My work focuses on captuing my own internal, subjective experience of my environment. I find that working with photography grounds the work in objective experience, while the printmaking element further abstracts it, dislocates it, and situates it in a more subconscious or subjective realm.
To see more of Thea’s work, head on over to http://thea-reid-prints.tumblr.com/
My name is Rachelle Leblanc and I am an artist and woodworker who has recently relocated to Toronto from Vancouver to pursue a degree in Industrial Design from OCAD. With an educational background in cabinet making from BCIT, I have spent several years apprenticing under established craftspeople within different disciplines. I now plan to apply my previous experiences to a broader perspective of art and design. My work has been a continuing exploration and reference of traditional artistic format and presentation through subverting context and material.
It is hard for me to pinpoint exactly what drew me to create Fur Portrait. I am still at a point as an artist where my process is evolving both aesthetically and conceptually, and more so hope that each work will be the catalyst to further exploration of ideas and creativity. This particular piece was really about how the combination of these materials would bend or manipulate the context in which they were presented. I was driven by my own curiosity to juxtapose these particular materials against the traditional portrait format.
I always have a very concrete visualization of the project before I begin and then it becomes a matter of figuring out how to execute the work as closely as possible to my original concept. This pursuit can be challenging because ultimately there are certain ideas that can not be reconciled with my original vision, which ends up forcing me to adapt and in some cases concede to my materials and environment.
Right now, I’m pursuing a Masters of Fine Art in Printmaking at the University of Tennessee, Knoxville and I have a Bachelor of Fine Arts from The Nova Scotia College of Art and Design University in Halifax. I grew up in Montreal, QC, but I was actually born in Bucharest, Romania.
As far as my work is concerned, I am fascinated with crashes. They are simultaneously attractive and repulsive. This duality, or contradiction, is what really interests me, which is why I make aesthetically pleasing prints with a repulsive subject matter. I consider that our society has become desensitized to these images through constant exposure to them in the media, and yet they remain a spectacle. In my work, I combine a critique of our society’s attitude towards calamities with a sense of wonder at the beauty of destruction. Most of my prints are based on real events. I choose what I depict based on the back story as well as on its aesthetic appeal to me.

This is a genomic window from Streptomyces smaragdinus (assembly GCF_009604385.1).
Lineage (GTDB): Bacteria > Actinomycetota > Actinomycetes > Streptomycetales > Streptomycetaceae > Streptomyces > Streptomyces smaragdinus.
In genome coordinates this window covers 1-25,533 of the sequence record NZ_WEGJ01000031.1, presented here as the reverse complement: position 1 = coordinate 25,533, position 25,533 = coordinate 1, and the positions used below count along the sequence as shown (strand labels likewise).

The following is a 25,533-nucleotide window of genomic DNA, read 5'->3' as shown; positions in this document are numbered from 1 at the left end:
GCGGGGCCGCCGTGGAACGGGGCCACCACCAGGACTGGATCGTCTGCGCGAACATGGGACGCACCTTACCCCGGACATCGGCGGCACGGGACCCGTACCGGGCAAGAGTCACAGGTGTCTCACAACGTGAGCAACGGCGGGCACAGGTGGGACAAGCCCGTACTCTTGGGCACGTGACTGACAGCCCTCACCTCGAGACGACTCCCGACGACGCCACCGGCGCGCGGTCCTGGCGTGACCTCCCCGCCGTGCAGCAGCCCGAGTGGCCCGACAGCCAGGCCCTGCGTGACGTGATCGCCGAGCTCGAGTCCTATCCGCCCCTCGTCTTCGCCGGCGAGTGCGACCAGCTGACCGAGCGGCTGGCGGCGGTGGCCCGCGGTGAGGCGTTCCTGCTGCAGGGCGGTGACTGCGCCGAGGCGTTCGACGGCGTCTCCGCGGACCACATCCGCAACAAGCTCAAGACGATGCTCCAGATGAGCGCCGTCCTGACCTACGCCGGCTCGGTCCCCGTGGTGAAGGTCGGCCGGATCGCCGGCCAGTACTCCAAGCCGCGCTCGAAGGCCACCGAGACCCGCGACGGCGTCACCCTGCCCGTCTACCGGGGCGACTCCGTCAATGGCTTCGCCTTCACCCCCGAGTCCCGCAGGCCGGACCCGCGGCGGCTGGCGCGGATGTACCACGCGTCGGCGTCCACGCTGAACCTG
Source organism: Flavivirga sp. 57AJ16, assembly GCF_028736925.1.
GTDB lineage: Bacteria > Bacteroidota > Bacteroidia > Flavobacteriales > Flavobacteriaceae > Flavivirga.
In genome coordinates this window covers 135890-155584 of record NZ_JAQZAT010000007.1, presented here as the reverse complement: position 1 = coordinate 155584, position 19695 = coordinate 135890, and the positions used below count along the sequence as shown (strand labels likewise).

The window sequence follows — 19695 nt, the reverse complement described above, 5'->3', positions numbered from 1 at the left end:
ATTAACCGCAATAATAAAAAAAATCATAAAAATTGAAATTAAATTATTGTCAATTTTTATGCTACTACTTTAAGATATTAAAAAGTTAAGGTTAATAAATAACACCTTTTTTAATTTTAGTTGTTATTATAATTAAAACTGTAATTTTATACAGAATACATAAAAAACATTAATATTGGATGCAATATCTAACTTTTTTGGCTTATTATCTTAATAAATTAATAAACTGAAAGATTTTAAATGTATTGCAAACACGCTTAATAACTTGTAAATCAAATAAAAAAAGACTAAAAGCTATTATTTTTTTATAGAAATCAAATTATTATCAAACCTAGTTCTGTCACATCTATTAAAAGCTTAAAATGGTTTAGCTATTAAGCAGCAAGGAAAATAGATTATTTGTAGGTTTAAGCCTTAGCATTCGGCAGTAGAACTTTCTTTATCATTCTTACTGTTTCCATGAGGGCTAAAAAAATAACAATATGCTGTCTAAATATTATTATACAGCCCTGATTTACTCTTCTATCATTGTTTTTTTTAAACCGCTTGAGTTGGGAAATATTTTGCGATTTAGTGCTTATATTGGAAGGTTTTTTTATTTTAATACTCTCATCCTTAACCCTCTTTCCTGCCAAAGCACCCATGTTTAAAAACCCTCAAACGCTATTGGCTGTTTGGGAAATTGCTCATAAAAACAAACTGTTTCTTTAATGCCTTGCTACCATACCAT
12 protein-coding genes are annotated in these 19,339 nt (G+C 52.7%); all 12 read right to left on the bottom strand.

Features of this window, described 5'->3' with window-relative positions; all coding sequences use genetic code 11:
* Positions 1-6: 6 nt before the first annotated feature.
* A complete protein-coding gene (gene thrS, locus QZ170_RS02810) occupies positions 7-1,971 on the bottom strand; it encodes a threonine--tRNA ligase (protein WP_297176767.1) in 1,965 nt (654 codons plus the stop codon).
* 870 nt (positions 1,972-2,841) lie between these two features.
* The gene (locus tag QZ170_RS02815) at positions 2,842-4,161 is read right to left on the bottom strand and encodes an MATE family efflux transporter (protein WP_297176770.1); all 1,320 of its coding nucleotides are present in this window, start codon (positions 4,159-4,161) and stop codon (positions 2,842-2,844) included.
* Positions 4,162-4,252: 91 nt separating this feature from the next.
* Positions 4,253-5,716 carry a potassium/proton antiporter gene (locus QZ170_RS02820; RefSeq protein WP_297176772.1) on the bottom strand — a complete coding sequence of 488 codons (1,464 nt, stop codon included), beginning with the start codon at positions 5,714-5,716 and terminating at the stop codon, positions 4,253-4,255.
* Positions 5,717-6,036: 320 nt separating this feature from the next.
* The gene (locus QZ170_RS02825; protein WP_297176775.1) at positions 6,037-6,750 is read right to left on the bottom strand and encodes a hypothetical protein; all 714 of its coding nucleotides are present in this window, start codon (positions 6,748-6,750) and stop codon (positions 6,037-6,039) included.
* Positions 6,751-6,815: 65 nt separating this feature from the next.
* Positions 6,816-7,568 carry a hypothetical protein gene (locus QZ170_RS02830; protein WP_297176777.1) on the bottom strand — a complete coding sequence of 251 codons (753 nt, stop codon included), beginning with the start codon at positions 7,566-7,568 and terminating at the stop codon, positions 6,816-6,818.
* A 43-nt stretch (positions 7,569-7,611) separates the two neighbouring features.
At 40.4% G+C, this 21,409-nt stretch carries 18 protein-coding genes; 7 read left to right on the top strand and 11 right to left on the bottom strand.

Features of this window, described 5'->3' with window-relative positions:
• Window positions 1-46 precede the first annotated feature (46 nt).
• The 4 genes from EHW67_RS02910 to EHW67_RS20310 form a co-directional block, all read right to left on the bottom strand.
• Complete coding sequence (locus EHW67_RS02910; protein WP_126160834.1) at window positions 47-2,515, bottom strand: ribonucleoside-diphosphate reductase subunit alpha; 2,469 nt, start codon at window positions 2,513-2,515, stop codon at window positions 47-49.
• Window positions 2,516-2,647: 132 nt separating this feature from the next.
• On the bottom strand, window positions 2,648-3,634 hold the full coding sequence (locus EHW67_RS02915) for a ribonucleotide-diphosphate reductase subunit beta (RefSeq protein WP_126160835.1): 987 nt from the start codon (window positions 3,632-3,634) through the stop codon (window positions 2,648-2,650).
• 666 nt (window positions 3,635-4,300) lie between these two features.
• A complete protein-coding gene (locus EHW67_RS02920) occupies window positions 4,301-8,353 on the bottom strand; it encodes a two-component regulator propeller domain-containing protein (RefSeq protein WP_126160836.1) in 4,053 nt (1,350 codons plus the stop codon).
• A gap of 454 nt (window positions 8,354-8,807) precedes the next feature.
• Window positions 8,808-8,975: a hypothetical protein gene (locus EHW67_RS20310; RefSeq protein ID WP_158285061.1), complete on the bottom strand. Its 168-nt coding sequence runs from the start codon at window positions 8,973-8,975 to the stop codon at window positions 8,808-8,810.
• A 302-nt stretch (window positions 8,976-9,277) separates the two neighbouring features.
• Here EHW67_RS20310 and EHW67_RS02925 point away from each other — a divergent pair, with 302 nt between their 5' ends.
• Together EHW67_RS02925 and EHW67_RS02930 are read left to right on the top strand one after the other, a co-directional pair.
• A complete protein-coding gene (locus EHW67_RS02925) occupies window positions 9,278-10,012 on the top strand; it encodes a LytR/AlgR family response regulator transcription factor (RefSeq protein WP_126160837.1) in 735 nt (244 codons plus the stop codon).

When I made the Trabant, I had been working with crash imagery for two years already. I thought that I needed to create my own crashes, so I decided to make a paper car which I would then destroy. I also wanted to push the boundaries of printmaking and three dimensions seemed like the next logical step.
I chose a specific car: the Trabant. I grew up in Eastern Europe and although I didn’t really experience Communism, my parents did. The Trabant was the butt end of many jokes which I recall from my childhood. Essentially, this car was East Germany’s response to the VW. The Trabant was mostly made out of recycled material (Duroplast) because metal was not available in the USSR at the time. The irony is that I made a paper maquette of a paper car, so the joke is that my version is more durable. When the Berlin Wall fell in 1989, many Germans from the East crossed the border into the West in their Trabants… and then abandoned the cars in the field. The Trabant symbolizes both Communism and it’s fall, as well as freedom, which is why I considered it the perfect car to crash.
I started my career as a choreographer and performer, made dancefilms for fifteen years, and during the last five years I have moved towards visual art, working in sculpture, video installation and now performance.
I made SPIEGELEI and s(he) in 2011 – they were made in tandem. I was actively working on SPIEGELEI, and s(he) came about from a series of objects I was toying with in the studio.
I am not really a magpie but I occasionally come across an object I am strongly attracted to. These works began when I found a bin of used ball bearings. Shortly after, a bowl of skin coloured balloons drew my attention at a dollar store. I didn’t intent to put these two objects together but when I started playing with them it seemed like something new was trying to emerge. Forms, cells, body parts, orifices. This was the beginning of the work.
The word Spiegelei is the German term for a fried egg served sunny side up, but literally it translates into English as mirror egg (Spiegel=mirror, Ei=egg). For me, Spiegelei alludes to the body’s ability to interpret and misinterpret the world around it. It suggests processes of (re)production, mimesis and examination that are central to my work, and it gestures towards a kind of absurdity and duality often found in Surrealist practices. I also chose the title Spiegelei because if you don’t understand the word you have to rely on an affective response to the physical aspects of the work – in other words, you have to trust your body’s reaction.
Butted up, one against the other, the tables in SPIEGELEI form an assemblage that stretches into the gallery. The little objects placed across these tables resemble organ-like structures and feel as if they are of the body, or of a new type of body forming. They feel sexual or (re)productive but are not gendered. While they are somehow related to a variety of bodily forms, such as eye, egg, seed, anus, testicle, breast, bellybutton, they are also unfamiliar. Not belonging to existing categories, they are somehow base, and their horizontal placement implies movement and pulse. Or as Bataille would say, they are “formless”. (I take this definition of “formless” from Formless: A User’s Guide by Yve-Alain Bois and Rosalind E. Krauss)